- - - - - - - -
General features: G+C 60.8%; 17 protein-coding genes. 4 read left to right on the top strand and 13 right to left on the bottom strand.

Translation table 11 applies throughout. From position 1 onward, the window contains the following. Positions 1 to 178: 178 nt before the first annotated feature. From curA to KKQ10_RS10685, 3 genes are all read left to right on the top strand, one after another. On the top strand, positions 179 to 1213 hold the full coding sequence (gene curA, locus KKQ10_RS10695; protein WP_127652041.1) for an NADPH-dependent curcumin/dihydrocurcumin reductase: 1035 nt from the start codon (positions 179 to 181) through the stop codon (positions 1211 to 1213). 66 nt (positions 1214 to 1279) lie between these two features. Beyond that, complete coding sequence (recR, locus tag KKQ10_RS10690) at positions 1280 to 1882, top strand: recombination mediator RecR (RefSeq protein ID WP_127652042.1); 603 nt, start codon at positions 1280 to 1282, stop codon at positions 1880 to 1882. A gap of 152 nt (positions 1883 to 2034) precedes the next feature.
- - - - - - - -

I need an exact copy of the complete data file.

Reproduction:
General features: G+C 60.8%; 17 protein-coding genes. 4 read left to right on the top strand and 13 right to left on the bottom strand.

Translation table 11 applies throughout. From position 1 onward, the window contains the following. Positions 1 to 178: 178 nt before the first annotated feature. From curA to KKQ10_RS10685, 3 genes are all read left to right on the top strand, one after another. On the top strand, positions 179 to 1213 hold the full coding sequence (gene curA, locus KKQ10_RS10695; protein WP_127652041.1) for an NADPH-dependent curcumin/dihydrocurcumin reductase: 1035 nt from the start codon (positions 179 to 181) through the stop codon (positions 1211 to 1213). 66 nt (positions 1214 to 1279) lie between these two features. Beyond that, complete coding sequence (recR, locus tag KKQ10_RS10690) at positions 1280 to 1882, top strand: recombination mediator RecR (RefSeq protein ID WP_127652042.1); 603 nt, start codon at positions 1280 to 1282, stop codon at positions 1880 to 1882. A gap of 152 nt (positions 1883 to 2034) precedes the next feature.